- “Shi” configuration or potential born of configuration
We’re going to talk today all about Chinese painting as a broad topic. The style of Chinese painting we’re all familiar with really has its roots in the Song dynasty, and is done in the rest of Imperial Chinese history. So, it’s a topic that lends itself to a general non-chronological treatment.
This atypical painting of the Emperor tilling the earth is that it’s a straightforward painting of a narrative scene and that it’s been influenced by European art. There are too many people for a traditional Chinese painting, it’s too dense, and only the clouds looks abstract and Chinese. Also, linear point perspective identifies it as Western.
If you look at a typical abstract Chinese painting, they’re basically monochrome with big empty spaces and then detailed space. Typically Chinese landscape paintings give a distinct partition of the white space, in contrast to small sections of dense, dark, intricate detail.
Prominent features include mist, twisted trees, and mountains. The distinct feature is the ability to render in 2 dimensions something lifelike and energetic.
Writing in Chinese calligraphy is said to reveal the moral nature of your soul. Until you are able to produce living words, you teacher will have you write the same character over and over.
“Shi” is a word that has not been well translated into English. This is a kind of potential energy that is inherent in the overall configuration of any given event or scenario. Imagine a crossbow cocked and ready to go—this has huge “shi.” Painters use this to describe how they hang large rocks over the heads over their victims, or rather, the potential energy of the layouts of their paintings.
These lecture notes are compliments of the lovely Julie Geng.
- Zhu Xi (1130-1200)
- 5 Classics – Changes; Poetry; Documents; Spring & Autumn; Ritual
- 4 Books – Analects (Confucius); Mencius; Doctrine of the Mean; Great Learning
- After Tang, An Lushan Rebellion, government backs off locally … how will court deal with this?
I. Question of the Day: After the An Lushan Rebellion, the government is unable to exercise control over much of its territory;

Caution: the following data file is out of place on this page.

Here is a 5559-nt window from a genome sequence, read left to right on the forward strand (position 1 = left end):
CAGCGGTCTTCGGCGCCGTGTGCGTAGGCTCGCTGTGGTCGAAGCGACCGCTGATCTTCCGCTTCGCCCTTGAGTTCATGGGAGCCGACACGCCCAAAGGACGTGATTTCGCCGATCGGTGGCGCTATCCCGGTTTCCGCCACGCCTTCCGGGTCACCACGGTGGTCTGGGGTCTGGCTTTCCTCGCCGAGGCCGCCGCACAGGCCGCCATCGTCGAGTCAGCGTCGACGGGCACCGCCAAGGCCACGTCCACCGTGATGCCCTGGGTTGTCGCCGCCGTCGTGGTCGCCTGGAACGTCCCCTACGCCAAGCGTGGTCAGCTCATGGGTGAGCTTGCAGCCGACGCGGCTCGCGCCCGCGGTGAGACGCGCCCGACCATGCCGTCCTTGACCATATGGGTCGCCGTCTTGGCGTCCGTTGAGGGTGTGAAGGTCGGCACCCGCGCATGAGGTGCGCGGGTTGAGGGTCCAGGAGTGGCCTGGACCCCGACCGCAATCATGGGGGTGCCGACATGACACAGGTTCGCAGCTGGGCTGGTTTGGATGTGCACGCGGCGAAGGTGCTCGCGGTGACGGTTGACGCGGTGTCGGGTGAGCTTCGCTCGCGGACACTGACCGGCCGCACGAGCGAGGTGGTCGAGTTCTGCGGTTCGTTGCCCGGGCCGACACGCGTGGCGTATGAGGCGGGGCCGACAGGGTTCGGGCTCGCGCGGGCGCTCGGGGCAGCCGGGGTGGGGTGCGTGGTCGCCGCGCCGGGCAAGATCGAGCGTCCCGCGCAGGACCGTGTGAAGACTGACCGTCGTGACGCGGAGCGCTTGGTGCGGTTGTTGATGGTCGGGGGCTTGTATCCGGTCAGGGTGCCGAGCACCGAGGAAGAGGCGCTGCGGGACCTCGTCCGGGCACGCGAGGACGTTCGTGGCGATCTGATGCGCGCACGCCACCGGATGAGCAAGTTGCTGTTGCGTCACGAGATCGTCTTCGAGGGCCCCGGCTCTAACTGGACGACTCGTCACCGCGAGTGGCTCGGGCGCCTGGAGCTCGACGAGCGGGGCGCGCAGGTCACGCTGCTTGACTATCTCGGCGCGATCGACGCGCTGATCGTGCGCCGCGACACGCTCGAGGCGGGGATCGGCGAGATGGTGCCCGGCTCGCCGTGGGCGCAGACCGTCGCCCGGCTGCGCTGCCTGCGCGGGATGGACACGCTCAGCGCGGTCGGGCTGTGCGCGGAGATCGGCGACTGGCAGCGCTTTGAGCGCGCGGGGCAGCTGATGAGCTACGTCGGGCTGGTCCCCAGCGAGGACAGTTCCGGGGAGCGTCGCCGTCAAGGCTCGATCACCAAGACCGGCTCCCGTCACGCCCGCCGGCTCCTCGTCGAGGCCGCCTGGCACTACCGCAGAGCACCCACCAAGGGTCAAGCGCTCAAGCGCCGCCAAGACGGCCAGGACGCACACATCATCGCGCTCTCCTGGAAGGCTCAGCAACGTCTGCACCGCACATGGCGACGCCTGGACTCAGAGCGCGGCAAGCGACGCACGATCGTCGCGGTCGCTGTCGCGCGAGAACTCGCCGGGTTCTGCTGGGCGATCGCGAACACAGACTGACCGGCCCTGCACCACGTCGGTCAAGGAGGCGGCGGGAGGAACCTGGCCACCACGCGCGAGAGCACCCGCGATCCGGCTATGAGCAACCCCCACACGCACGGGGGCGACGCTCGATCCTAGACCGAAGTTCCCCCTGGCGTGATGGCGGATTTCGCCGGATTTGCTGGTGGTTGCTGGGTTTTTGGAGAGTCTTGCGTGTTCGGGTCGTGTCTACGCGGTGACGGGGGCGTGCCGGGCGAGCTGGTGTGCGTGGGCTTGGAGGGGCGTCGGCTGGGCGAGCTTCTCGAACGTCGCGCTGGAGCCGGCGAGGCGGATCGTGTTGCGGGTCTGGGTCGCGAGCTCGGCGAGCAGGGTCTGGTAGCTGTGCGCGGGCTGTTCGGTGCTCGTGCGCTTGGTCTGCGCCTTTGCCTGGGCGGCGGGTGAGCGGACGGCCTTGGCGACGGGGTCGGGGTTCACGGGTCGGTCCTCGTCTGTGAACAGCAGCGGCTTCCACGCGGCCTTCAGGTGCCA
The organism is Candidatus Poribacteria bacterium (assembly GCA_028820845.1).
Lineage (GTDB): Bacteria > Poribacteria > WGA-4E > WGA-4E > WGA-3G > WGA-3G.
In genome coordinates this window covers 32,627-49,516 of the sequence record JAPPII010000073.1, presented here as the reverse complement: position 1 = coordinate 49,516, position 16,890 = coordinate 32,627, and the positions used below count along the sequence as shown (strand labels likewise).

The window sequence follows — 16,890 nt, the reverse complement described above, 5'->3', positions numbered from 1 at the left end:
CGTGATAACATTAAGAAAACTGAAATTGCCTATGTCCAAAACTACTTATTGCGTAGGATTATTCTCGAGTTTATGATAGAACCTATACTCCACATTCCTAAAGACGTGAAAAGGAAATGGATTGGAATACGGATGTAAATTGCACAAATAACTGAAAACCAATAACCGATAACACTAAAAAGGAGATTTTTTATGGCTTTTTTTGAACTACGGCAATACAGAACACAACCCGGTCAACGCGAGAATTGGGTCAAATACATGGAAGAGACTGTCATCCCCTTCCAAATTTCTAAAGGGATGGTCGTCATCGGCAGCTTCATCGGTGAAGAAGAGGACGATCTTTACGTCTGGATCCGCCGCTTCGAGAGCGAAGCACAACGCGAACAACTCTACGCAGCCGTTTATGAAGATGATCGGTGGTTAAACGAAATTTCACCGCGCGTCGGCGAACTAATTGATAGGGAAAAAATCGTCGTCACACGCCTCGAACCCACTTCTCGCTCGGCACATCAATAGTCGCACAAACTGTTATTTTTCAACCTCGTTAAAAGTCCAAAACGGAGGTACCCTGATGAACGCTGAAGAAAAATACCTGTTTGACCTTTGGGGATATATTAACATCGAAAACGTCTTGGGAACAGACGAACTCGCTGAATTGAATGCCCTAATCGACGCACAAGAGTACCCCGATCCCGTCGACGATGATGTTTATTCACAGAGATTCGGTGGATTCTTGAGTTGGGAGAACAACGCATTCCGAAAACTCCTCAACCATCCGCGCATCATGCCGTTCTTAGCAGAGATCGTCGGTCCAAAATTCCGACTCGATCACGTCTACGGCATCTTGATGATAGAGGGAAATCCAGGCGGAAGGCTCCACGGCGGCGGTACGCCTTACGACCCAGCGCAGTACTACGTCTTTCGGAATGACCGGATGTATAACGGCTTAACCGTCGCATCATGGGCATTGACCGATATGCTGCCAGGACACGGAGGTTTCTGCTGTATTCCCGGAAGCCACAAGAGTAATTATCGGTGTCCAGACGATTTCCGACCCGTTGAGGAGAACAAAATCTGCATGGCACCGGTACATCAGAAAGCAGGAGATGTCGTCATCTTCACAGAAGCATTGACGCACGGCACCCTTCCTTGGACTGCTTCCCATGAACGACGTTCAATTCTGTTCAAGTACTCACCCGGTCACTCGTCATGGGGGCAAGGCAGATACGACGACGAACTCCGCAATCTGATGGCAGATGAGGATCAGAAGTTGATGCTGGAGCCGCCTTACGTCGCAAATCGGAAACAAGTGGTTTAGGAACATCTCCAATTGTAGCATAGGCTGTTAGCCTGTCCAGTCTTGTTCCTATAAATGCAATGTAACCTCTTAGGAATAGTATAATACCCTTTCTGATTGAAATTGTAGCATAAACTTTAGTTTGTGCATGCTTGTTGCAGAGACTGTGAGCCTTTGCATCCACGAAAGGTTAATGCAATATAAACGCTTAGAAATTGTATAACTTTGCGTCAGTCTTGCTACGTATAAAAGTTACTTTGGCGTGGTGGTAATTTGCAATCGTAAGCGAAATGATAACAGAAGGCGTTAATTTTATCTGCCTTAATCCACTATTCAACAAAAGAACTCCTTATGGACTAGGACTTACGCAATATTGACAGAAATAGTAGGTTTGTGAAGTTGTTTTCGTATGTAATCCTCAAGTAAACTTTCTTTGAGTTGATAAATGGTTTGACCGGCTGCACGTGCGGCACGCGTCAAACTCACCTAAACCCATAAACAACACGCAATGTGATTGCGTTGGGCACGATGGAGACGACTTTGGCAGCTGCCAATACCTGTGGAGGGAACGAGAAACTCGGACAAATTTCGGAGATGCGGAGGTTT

a. It was never clear whether the Tang had complete control over their land
b. There’s an agreement amongst the families: we all want social stability and the status quo and peaceful society, which can be achieved through Confucian ideas such as filial piety and morals and values
i. It doesn’t matter whether they’re on the government payroll, and they can still collect taxes and have a say in the local government anyway
ii. Mutual responsibility system: a notion that in any village or community that agrees if any single individual does something wrong, everyone in that community is blamed for it; everyone keeps a check on everyone else
1. This allows the government to stay back from the rest of society
iii. Everyone is socialized to memorize and think like a Confucian (especially for the examination system)
iv. They’re convinced that these sagely texts contain the solutions to real world problems like floods and other disasters
II. Five Classics
a. Problems — The classics are very hard to read; the language is constantly changing over time; the language is very old and the examinations were written in this classical language which only made it more difficult
b. Some believed that Confucius had a hand in editing these five classics; but as time went on, they realized this was probably not true
i. Complex questions about the universe such as “how did the universe come about?” did not get answered by the five classics or by Confucius
ii. In the Song Dynasty, people began to think that Confucius needed a sophisticated response to such questions as how to deal with the converts to Buddhism, Daoism, etc. and political questions of the time
iii. The theory then becomes that the Han, celebrating the five classics, got it wrong; that they’re reading the wrong set of books
III. Instead they’ve looked to 4 books:
a. Analects (Confucian sayings) – very bizarre snippets of Confucius to get a sense of his personality
b. Mencius (the next great Confucian thinker) — human nature is good; juxtapose ourselves from Buddhism (Xunzi is too similar)
i. Zhu Xi really doesn’t like the Buddhist sense that life is just suffering
ii. Neo-Confucians will tell you that the basis of reality is li (principle); which is inherent pattern or structure